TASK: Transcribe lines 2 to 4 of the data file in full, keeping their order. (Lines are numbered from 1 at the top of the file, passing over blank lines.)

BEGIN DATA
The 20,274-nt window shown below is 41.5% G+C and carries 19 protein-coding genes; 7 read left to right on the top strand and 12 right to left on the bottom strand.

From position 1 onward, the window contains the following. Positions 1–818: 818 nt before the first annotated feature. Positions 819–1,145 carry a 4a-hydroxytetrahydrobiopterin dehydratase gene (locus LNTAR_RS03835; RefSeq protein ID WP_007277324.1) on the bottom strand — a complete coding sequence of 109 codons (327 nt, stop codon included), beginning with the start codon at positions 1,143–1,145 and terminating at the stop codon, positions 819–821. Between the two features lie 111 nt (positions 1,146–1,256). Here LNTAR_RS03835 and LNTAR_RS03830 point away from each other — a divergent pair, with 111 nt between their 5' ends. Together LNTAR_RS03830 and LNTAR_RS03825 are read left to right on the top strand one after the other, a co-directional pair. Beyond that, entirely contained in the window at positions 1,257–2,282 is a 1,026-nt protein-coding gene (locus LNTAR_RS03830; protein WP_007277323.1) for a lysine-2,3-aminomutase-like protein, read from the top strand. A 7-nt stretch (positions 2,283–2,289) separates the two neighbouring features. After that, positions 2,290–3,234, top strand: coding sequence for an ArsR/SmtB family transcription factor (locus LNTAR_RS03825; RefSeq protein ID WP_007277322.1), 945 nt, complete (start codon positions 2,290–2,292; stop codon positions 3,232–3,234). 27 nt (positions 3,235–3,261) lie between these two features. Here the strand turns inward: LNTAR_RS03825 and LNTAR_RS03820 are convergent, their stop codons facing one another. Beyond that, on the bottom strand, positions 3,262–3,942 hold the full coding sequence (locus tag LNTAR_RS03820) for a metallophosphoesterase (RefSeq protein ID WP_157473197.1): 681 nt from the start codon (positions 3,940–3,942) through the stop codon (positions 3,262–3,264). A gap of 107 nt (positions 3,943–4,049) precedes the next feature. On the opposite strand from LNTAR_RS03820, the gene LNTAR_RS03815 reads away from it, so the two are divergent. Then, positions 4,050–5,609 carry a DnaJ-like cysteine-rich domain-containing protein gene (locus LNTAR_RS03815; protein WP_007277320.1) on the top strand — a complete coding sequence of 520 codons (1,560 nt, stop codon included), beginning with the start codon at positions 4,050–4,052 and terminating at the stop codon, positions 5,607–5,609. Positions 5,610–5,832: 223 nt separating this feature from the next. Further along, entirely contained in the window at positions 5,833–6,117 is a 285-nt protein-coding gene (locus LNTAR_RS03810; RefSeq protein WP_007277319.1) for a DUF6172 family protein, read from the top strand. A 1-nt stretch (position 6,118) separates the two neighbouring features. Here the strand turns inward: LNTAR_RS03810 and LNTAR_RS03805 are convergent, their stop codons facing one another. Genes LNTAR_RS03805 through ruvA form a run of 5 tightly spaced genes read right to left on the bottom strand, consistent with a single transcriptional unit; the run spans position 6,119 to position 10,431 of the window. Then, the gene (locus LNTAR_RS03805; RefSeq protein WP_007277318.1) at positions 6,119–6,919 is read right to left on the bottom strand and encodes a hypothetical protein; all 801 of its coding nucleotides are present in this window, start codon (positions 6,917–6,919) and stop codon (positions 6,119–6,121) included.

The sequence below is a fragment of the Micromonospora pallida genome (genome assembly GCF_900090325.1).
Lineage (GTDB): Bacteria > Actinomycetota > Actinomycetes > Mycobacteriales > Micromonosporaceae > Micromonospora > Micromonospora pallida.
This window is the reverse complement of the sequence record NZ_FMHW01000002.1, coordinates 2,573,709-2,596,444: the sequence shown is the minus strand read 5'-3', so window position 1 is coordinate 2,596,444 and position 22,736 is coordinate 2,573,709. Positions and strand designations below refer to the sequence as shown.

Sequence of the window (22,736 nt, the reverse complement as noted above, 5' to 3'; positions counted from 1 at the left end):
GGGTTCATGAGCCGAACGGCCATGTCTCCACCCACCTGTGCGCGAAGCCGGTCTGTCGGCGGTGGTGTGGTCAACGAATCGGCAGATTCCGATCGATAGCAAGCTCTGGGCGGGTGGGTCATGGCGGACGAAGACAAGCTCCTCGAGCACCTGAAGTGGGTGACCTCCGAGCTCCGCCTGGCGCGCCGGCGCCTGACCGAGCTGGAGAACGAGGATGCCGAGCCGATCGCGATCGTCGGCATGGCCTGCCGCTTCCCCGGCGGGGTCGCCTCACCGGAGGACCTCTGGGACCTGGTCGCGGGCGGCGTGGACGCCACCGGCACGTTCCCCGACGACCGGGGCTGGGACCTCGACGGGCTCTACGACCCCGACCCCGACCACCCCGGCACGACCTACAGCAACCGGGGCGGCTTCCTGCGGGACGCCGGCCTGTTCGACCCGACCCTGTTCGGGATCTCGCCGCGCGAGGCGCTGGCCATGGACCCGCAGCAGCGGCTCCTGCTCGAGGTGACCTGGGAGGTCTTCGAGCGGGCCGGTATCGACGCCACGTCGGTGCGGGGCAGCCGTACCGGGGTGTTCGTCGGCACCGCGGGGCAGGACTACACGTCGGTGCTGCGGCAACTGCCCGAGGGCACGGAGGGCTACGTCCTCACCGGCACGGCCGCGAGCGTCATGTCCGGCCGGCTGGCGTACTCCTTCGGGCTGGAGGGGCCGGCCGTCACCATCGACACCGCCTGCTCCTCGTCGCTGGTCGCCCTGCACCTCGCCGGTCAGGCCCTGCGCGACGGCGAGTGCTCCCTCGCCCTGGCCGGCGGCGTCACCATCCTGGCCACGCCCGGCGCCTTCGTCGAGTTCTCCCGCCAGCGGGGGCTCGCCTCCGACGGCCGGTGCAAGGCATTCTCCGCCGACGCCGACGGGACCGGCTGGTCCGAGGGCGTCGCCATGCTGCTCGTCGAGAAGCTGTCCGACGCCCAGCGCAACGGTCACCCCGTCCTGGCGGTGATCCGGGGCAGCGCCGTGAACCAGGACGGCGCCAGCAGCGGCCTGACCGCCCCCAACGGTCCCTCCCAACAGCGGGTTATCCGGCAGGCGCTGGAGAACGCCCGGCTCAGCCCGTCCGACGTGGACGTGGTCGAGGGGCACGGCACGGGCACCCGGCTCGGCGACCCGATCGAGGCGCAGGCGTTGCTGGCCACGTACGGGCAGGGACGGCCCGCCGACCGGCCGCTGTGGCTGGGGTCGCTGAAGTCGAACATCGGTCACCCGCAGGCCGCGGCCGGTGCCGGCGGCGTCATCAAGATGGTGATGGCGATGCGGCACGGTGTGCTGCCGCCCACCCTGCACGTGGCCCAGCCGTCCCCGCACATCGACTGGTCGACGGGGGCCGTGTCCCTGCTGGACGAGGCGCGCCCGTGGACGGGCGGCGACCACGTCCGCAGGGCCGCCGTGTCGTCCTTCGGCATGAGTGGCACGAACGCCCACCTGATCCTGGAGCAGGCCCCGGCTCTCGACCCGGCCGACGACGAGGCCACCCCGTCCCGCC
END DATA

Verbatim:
From position 1 onward, the window contains the following. Positions 1–818: 818 nt before the first annotated feature. Positions 819–1,145 carry a 4a-hydroxytetrahydrobiopterin dehydratase gene (locus LNTAR_RS03835; RefSeq protein ID WP_007277324.1) on the bottom strand — a complete coding sequence of 109 codons (327 nt, stop codon included), beginning with the start codon at positions 1,143–1,145 and terminating at the stop codon, positions 819–821. Between the two features lie 111 nt (positions 1,146–1,256). Here LNTAR_RS03835 and LNTAR_RS03830 point away from each other — a divergent pair, with 111 nt between their 5' ends. Together LNTAR_RS03830 and LNTAR_RS03825 are read left to right on the top strand one after the other, a co-directional pair. Beyond that, entirely contained in the window at positions 1,257–2,282 is a 1,026-nt protein-coding gene (locus LNTAR_RS03830; protein WP_007277323.1) for a lysine-2,3-aminomutase-like protein, read from the top strand. A 7-nt stretch (positions 2,283–2,289) separates the two neighbouring features. After that, positions 2,290–3,234, top strand: coding sequence for an ArsR/SmtB family transcription factor (locus LNTAR_RS03825; RefSeq protein ID WP_007277322.1), 945 nt, complete (start codon positions 2,290–2,292; stop codon positions 3,232–3,234). 27 nt (positions 3,235–3,261) lie between these two features. Here the strand turns inward: LNTAR_RS03825 and LNTAR_RS03820 are convergent, their stop codons facing one another. Beyond that, on the bottom strand, positions 3,262–3,942 hold the full coding sequence (locus tag LNTAR_RS03820) for a metallophosphoesterase (RefSeq protein ID WP_157473197.1): 681 nt from the start codon (positions 3,940–3,942) through the stop codon (positions 3,262–3,264). A gap of 107 nt (positions 3,943–4,049) precedes the next feature. On the opposite strand from LNTAR_RS03820, the gene LNTAR_RS03815 reads away from it, so the two are divergent. Then, positions 4,050–5,609 carry a DnaJ-like cysteine-rich domain-containing protein gene (locus LNTAR_RS03815; protein WP_007277320.1) on the top strand — a complete coding sequence of 520 codons (1,560 nt, stop codon included), beginning with the start codon at positions 4,050–4,052 and terminating at the stop codon, positions 5,607–5,609. Positions 5,610–5,832: 223 nt separating this feature from the next. Further along, entirely contained in the window at positions 5,833–6,117 is a 285-nt protein-coding gene (locus LNTAR_RS03810; RefSeq protein WP_007277319.1) for a DUF6172 family protein, read from the top strand. A 1-nt stretch (position 6,118) separates the two neighbouring features. Here the strand turns inward: LNTAR_RS03810 and LNTAR_RS03805 are convergent, their stop codons facing one another. Genes LNTAR_RS03805 through ruvA form a run of 5 tightly spaced genes read right to left on the bottom strand, consistent with a single transcriptional unit; the run spans position 6,119 to position 10,431 of the window. Then, the gene (locus LNTAR_RS03805; RefSeq protein WP_007277318.1) at positions 6,119–6,919 is read right to left on the bottom strand and encodes a hypothetical protein; all 801 of its coding nucleotides are present in this window, start codon (positions 6,917–6,919) and stop codon (positions 6,119–6,121) included.

The sequence below is a fragment of the Micromonospora pallida genome (genome assembly GCF_900090325.1).
Lineage (GTDB): Bacteria > Actinomycetota > Actinomycetes > Mycobacteriales > Micromonosporaceae > Micromonospora > Micromonospora pallida.